the unique acceleration in a centrifuge with a constant ω, since the constant ωmakes the tangential

acceleration vanished) using the equation:

α = ω2 r where, ωrad/sec =2π ∗

Example

If r = 0.20 m

(n rpm) = 6000

(n rps) = 6000/60 = 100

(The time of 1 revolution = 0.01 sec)

ω= (2 ∗ 3.14) ∗ () rps = 6.28 ∗ 100 rps = 628 rad/sec

ω2 = 394784 rad2/sec2

α = ω2 r = 394784 * 0.20 = 78957 m/sec2, (note that rad2 is usually dropped)

The centripetal acceleration can be calculated as “times” the gravitational acceleration (this is

called x g) g as following:

Divide the value of α by the value of g (which is about 10 m.sec-2). Here you get 7896 g.

(i.e. α is approximately 8000 times g).

Inverse Example:

In order to adjust α to 45 m.sec-2 (i.e. about 4.5 g), for a rotation axis, r, of 5 m,

ωwill be rad/sec = rad/sec, i.e. ωwill be 3 rad/sec.

n rps = = rps = 0.477 rps,

n rpm = (0.477)*60 = 28 rpm.

13

International Agriculture Section - Course in Physics - by Dr. Mohamed Fahmy Hussein

(To keep x g the same on a larger radius centrifuge, n rpm must be lowered. Inversely, to keep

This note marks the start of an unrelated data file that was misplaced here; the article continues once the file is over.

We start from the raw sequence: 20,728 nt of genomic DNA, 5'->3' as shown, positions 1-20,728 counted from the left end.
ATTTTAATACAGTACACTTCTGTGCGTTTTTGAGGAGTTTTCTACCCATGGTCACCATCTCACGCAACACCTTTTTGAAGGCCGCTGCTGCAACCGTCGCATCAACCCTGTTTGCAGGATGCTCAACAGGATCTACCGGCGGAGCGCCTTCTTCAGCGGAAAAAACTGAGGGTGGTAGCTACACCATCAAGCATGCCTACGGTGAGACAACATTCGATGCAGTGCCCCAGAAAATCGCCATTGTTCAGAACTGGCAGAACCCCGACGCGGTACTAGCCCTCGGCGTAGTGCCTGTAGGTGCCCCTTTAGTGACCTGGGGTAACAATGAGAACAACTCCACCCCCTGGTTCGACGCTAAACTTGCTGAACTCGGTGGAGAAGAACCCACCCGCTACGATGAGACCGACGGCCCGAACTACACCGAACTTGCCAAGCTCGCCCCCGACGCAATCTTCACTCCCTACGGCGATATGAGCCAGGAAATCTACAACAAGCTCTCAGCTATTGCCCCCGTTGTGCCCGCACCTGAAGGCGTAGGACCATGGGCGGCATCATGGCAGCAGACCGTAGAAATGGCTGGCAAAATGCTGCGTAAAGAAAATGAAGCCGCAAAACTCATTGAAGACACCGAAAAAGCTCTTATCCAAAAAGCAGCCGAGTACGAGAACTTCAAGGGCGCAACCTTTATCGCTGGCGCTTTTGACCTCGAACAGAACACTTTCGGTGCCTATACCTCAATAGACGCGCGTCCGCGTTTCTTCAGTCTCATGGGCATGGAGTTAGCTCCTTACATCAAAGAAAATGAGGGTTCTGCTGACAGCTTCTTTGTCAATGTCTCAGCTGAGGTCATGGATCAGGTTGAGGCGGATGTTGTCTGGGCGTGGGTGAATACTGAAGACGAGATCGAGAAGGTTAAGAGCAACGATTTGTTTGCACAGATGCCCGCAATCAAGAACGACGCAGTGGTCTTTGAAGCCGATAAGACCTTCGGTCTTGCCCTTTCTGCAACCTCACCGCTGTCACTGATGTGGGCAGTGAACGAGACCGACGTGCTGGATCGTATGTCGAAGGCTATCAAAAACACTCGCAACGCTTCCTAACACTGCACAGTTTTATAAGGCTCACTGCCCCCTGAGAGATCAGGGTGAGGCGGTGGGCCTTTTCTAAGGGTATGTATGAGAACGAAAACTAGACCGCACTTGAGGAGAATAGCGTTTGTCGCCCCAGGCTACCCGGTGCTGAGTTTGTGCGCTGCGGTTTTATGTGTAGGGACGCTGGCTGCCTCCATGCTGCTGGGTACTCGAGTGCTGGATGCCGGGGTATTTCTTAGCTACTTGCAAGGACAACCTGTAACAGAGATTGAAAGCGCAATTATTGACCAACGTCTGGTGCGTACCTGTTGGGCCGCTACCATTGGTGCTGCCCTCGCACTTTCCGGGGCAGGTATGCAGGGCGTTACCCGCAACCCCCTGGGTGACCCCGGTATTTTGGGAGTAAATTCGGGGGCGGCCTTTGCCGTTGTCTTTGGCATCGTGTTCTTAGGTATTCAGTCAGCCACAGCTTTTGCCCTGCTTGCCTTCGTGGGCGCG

x g the same on a smaller radius centrifuge, n rpm should be increased).

Note that the periodic time t in minutes is t =

And frequency f is the “inverse of the periodic time”, , and: f =

Note that the rigorous units of the angular velocity ωare rad.sec-1. However, rad is usually

omitted. Also in its relation to the angular acceleration α, which is α = ω r, the units for α are

2

rigorously m.rad2/sec2. However, rad2 is always omitted and we only retain m/sec2.

αCentripetal = ω2 r

Angular velocity ω =

Angular displacement θrad =

For a circle θrad = 2π

For the simple pendulum ω = =

For 1 revolution on a circle (corresponding to 1 oscillation of simple pendulum)

ω =

For n revolutions on a circle (corresponding to n oscillations of pendulum) during I minute:

ωrad/min =

Where n is the number of revolutions per minute (rpm), and the denominator t is 1 min.

Hence: ωrad/sec = 2π ∗

ωrad/sec = 2π ∗ n rps

n rps =∗

To get, divide by 60

= m αCentripetal = m ω2 r = m

=

=